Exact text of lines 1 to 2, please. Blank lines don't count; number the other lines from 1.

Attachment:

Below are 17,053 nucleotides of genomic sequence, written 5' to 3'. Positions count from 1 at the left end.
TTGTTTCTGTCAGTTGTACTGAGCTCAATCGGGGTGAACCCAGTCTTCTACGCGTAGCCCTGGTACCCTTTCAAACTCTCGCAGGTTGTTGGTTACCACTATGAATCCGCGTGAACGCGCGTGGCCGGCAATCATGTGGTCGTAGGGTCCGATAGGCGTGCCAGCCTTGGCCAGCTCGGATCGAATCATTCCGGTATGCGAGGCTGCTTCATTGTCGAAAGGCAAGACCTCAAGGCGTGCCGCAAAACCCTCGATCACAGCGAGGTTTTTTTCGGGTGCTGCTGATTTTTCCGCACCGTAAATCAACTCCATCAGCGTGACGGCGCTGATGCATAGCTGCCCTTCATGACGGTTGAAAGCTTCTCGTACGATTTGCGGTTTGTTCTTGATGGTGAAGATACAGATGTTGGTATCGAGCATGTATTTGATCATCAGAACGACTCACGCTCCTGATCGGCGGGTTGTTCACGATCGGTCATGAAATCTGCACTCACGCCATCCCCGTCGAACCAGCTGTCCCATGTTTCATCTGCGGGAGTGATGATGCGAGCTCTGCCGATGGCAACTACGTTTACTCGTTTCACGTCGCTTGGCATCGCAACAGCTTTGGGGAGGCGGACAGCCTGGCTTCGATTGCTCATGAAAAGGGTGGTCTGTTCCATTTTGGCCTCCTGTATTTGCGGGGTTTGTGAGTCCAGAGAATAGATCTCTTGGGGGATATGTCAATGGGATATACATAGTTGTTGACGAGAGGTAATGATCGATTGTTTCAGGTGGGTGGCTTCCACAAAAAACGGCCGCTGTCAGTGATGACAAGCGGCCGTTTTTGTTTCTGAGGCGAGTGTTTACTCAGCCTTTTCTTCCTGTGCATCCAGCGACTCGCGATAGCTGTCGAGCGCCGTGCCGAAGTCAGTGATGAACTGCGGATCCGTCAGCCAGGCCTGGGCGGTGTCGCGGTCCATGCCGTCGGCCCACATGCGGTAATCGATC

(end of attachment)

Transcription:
Below are 17,053 nucleotides of genomic sequence, written 5' to 3'. Positions count from 1 at the left end.
TTGTTTCTGTCAGTTGTACTGAGCTCAATCGGGGTGAACCCAGTCTTCTACGCGTAGCCCTGGTACCCTTTCAAACTCTCGCAGGTTGTTGGTTACCACTATGAATCCGCGTGAACGCGCGTGGCCGGCAATCATGTGGTCGTAGGGTCCGATAGGCGTGCCAGCCTTGGCCAGCTCGGATCGAATCATTCCGGTATGCGAGGCTGCTTCATTGTCGAAAGGCAAGACCTCAAGGCGTGCCGCAAAACCCTCGATCACAGCGAGGTTTTTTTCGGGTGCTGCTGATTTTTCCGCACCGTAAATCAACTCCATCAGCGTGACGGCGCTGATGCATAGCTGCCCTTCATGACGGTTGAAAGCTTCTCGTACGATTTGCGGTTTGTTCTTGATGGTGAAGATACAGATGTTGGTATCGAGCATGTATTTGATCATCAGAACGACTCACGCTCCTGATCGGCGGGTTGTTCACGATCGGTCATGAAATCTGCACTCACGCCATCCCCGTCGAACCAGCTGTCCCATGTTTCATCTGCGGGAGTGATGATGCGAGCTCTGCCGATGGCAACTACGTTTACTCGTTTCACGTCGCTTGGCATCGCAACAGCTTTGGGGAGGCGGACAGCCTGGCTTCGATTGCTCATGAAAAGGGTGGTCTGTTCCATTTTGGCCTCCTGTATTTGCGGGGTTTGTGAGTCCAGAGAATAGATCTCTTGGGGGATATGTCAATGGGATATACATAGTTGTTGACGAGAGGTAATGATCGATTGTTTCAGGTGGGTGGCTTCCACAAAAAACGGCCGCTGTCAGTGATGACAAGCGGCCGTTTTTGTTTCTGAGGCGAGTGTTTACTCAGCCTTTTCTTCCTGTGCATCCAGCGACTCGCGATAGCTGTCGAGCGCCGTGCCGAAGTCAGTGATGAACTGCGGATCCGTCAGCCAGGCCTGGGCGGTGTCGCGGTCCATGCCGTCGGCCCACATGCGGTAATCGATC